In the weeks following the inaugural lectures of the New England Conservatory Young Composers Forum (NEC YCF), it is apt to consider how seemingly familiar concepts, such as feedback, can be new again. Paul Clift's demonstration on November 15th, 2010 to a small audience in Pierce Hall how he -- with the help of a choreographer and several IRCAM engineers -- can exploit electro-acoustic concepts in his multimedia work, With My Limbs in the Dark.
Clift addresses questions of spacialization by fitting a mixed ensemble of acoustic instruments with speakers and microphones. He also outfits a dancer with two small speakers and a microphone on either hand. As a sort of meta-musician, the dancer’s carefully choreographed movements interact in rotation with each instrument, adding rich feedback and other effects to an otherwise conventional instrumental texture. Initially bewildering sonorities begin to solidify with each repeated exchange, constructing a loose, internal form, which perpetually entices the ear.
The piece reaches a bold peak when acoustic and electronic sounds arrive at a satisfying amalgamation of extended, pure, buttery noise. The climax, although dependent on conventional instrumentation, utilizes the complex timbres born from these live electronic interactions, which shape this peak that is simultaneously static yet infinitely variable.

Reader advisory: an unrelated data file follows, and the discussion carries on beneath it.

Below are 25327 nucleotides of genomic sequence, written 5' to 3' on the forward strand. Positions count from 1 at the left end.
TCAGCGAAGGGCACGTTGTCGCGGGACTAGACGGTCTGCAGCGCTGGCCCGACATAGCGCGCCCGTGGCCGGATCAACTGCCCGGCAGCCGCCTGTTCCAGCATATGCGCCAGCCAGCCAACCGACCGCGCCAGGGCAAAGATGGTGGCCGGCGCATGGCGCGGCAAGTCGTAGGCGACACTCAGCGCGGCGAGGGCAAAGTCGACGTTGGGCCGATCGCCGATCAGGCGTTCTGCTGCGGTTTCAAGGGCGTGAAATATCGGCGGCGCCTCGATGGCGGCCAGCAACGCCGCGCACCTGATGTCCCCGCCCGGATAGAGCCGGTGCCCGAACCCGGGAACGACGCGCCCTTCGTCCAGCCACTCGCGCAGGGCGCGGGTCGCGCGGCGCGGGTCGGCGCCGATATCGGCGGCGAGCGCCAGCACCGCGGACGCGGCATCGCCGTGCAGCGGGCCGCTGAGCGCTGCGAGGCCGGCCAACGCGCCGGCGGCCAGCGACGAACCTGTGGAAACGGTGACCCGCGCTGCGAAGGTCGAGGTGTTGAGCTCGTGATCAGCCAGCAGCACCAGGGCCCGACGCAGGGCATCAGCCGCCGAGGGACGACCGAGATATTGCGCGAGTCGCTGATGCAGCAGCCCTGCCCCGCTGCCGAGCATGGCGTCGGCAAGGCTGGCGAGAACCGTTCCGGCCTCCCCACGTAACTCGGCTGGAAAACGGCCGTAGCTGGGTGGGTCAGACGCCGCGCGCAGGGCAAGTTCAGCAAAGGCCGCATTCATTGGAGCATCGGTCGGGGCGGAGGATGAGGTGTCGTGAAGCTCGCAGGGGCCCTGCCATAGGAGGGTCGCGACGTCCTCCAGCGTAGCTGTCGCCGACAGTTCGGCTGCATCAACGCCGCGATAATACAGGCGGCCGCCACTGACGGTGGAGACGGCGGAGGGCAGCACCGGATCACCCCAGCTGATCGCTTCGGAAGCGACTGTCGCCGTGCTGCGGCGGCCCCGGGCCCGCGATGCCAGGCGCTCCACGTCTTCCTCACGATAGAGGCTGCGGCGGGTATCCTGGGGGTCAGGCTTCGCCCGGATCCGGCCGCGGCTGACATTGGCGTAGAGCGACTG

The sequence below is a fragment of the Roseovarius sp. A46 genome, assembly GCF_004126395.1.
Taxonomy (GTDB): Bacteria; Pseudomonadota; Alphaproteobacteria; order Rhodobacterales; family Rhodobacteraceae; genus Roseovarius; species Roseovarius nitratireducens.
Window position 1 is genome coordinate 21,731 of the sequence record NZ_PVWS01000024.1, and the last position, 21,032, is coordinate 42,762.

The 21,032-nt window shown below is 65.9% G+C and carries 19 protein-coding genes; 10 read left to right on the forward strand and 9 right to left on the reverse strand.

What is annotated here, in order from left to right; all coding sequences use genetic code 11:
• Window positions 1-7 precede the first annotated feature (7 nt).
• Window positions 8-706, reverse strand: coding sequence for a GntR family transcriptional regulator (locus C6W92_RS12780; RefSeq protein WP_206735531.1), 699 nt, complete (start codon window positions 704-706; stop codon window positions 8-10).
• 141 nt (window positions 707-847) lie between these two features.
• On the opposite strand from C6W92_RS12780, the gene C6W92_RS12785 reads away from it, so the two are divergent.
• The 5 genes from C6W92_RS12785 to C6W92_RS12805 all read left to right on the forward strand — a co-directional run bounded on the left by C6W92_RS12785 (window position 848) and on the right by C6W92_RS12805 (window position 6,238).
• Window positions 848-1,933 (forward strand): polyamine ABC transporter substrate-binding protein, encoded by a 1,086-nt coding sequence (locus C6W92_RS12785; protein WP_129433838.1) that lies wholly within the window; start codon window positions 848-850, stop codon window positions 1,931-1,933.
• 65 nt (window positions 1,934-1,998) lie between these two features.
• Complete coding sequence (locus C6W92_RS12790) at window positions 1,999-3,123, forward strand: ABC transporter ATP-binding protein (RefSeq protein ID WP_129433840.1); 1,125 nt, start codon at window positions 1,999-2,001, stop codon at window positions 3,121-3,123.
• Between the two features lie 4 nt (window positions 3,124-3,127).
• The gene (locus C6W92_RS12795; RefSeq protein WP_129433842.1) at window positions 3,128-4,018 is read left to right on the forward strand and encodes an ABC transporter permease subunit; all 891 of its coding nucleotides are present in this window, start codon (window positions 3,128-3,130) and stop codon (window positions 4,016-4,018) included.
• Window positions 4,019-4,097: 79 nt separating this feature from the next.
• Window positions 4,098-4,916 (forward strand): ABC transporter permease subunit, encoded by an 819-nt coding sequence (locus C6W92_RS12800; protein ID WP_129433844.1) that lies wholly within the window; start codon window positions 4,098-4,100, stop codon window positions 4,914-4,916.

Paul Clift’s highly inventive ensemble yields results that are at times lush and familiar, yet often illusive in execution. His path towards spacial exploration undoubtedly connotes Spectralist interest while also discovering the experience of resonating bodies set in motion -- a sentiment closely akin to that of the New York School of composers. Clift’s careful consideration of these disciplines allow the events within With My Limbs in the Dark to speak through the science -- not in spite of it.
Vanessa Wheeler is a composition major at NEC currently studying with Lyle Davidson and Kati Agócs.